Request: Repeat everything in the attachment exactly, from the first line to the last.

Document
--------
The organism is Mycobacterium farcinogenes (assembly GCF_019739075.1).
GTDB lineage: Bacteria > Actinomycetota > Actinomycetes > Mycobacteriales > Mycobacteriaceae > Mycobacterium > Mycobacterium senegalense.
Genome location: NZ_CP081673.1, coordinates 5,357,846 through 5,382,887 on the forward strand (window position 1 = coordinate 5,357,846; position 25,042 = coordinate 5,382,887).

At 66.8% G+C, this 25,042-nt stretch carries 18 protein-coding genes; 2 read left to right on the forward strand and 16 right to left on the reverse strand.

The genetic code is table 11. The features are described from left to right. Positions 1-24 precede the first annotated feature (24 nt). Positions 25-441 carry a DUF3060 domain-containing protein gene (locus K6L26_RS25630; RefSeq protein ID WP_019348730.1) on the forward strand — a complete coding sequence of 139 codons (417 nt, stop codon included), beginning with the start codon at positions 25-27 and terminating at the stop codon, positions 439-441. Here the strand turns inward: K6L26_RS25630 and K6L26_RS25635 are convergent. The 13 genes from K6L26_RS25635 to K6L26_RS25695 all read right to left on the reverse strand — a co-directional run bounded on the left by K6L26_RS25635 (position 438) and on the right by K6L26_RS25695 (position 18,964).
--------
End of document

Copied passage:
The organism is Mycobacterium farcinogenes (assembly GCF_019739075.1).
GTDB lineage: Bacteria > Actinomycetota > Actinomycetes > Mycobacteriales > Mycobacteriaceae > Mycobacterium > Mycobacterium senegalense.
Genome location: NZ_CP081673.1, coordinates 5,357,846 through 5,382,887 on the forward strand (window position 1 = coordinate 5,357,846; position 25,042 = coordinate 5,382,887).

At 66.8% G+C, this 25,042-nt stretch carries 18 protein-coding genes; 2 read left to right on the forward strand and 16 right to left on the reverse strand.

The genetic code is table 11. The features are described from left to right. Positions 1-24 precede the first annotated feature (24 nt). Positions 25-441 carry a DUF3060 domain-containing protein gene (locus K6L26_RS25630; RefSeq protein ID WP_019348730.1) on the forward strand — a complete coding sequence of 139 codons (417 nt, stop codon included), beginning with the start codon at positions 25-27 and terminating at the stop codon, positions 439-441. Here the strand turns inward: K6L26_RS25630 and K6L26_RS25635 are convergent. The 13 genes from K6L26_RS25635 to K6L26_RS25695 all read right to left on the reverse strand — a co-directional run bounded on the left by K6L26_RS25635 (position 438) and on the right by K6L26_RS25695 (position 18,964).